Alaska Land Records
This entry was originally written by Dwight A. Radford in Red Book: American State, County, and Town Sources.
Alaska is a Public-Domain State.
The First Organic Act of 1884 extended the laws of Oregon to Alaska only “so far as [they] may be applicable.” Alaska became public domain, and unclaimed land was surveyed by the federal government and sold. Land offices were established at Sitka in 1885, Juneau in 1902, and Nome in 1907.
A person could obtain a title to a tract of public land only after it had been surveyed. After an individual obtained a certificate of title, a patent was issued. Copies of these are in patent books in the Bureau of Land Management (BLM) in Washington, D.C. (see page 6).
Records for the land offices of Juneau, Nome, and Sitka include cash entries, homestead final certificates, canceled homestead entries, and canceled Indian allotments. The BLM in Washington, D.C., has these records as well as an index to the cash entry files for Alaska.
Patents, tract books, and township plats are on file at the BLM, 222 W. 7th Ave. #13, Anchorage, AK 99513-7599 <www.ak.blm.gov/blmaso.html>.
The National Archives—Pacific Alaska Region (see page 12) has records of the surveyor general of the territory of Alaska. These records generally include correspondence and applications from settlers for land or mineral surveys (Fairbanks, Copper River, and Seward Meridians). Copies of the tract books, township plats, and other records of the U.S. General Land Office (GLO, forerunner to the BLM) can be found here.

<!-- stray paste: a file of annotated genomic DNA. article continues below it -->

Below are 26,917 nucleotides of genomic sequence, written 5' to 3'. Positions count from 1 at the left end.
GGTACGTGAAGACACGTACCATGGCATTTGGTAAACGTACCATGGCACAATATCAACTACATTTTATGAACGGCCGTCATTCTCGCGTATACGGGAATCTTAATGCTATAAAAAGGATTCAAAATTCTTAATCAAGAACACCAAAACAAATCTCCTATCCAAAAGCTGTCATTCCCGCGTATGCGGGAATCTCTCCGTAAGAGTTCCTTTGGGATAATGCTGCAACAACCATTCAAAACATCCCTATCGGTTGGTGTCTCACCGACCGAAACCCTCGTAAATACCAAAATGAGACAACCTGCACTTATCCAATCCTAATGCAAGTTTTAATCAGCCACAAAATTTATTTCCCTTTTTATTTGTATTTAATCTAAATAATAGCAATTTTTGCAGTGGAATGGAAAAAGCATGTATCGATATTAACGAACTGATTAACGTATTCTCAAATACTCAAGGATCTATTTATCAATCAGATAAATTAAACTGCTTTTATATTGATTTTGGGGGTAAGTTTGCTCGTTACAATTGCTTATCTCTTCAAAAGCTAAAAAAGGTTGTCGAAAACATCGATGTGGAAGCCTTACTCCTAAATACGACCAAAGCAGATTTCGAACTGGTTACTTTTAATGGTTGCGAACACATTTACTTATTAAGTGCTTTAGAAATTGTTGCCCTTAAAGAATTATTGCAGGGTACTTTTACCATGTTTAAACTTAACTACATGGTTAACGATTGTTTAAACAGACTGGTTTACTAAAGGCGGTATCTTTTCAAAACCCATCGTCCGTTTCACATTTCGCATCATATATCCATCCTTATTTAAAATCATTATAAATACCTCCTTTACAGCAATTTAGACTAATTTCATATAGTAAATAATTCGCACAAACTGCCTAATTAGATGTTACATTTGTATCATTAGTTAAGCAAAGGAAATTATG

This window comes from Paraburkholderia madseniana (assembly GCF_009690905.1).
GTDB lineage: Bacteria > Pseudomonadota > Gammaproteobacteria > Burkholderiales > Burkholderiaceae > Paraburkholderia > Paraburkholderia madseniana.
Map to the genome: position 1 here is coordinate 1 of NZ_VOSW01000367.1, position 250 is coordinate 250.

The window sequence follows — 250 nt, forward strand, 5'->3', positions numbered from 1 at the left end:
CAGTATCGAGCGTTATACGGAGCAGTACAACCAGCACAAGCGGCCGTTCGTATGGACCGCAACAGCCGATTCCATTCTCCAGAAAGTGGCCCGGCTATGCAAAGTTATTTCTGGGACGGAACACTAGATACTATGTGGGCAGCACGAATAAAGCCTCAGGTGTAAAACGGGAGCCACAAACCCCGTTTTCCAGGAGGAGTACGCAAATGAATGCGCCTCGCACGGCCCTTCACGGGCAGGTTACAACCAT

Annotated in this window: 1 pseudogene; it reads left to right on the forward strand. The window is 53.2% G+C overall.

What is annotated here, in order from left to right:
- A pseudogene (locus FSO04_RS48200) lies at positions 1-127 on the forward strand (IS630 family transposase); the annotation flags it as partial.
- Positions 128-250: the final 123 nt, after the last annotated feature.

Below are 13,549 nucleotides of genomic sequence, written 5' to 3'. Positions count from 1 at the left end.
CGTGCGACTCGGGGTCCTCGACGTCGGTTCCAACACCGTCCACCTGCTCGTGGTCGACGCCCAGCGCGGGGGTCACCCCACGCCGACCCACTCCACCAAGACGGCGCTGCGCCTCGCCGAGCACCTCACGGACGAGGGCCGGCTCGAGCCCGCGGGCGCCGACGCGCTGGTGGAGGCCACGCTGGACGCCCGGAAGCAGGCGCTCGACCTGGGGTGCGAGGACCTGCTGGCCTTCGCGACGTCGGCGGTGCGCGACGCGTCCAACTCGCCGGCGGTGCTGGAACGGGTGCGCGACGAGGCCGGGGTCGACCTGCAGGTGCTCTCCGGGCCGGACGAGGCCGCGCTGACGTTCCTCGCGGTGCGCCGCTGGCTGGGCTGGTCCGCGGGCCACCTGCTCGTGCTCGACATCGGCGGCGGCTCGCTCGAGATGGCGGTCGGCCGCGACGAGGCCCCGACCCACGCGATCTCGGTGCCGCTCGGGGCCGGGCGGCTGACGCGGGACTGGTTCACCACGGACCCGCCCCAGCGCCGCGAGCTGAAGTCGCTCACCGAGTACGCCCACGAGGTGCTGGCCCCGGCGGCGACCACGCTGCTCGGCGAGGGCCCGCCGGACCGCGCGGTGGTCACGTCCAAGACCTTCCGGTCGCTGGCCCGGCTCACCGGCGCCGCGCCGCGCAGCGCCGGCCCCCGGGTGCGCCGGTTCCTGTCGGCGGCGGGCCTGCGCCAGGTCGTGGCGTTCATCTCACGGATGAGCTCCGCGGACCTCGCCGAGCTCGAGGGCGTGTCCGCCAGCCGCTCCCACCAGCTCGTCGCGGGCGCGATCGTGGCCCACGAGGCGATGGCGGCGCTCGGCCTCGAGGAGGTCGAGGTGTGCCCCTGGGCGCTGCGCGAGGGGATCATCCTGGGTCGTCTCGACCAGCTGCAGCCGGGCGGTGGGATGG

Land records outside the BLM are available at the Division of Lands, Department of Natural Resources, 550 W. 7th Ave., Ste. 1260, Anchorage, AK 99501-3551. The DNR also has land records online by locality <www.dnr.state.ak.us/>. The Alaska State Archives has descriptions and maps of mining claims.
Land transferred by sale or grant to private ownership could be sold again, inherited, or lost. These records are filed at the office of the district recorder in each judicial district (see County Resources), which is similar to a county recorder in other states. Some land records are also available in the Territorial Era District Court records.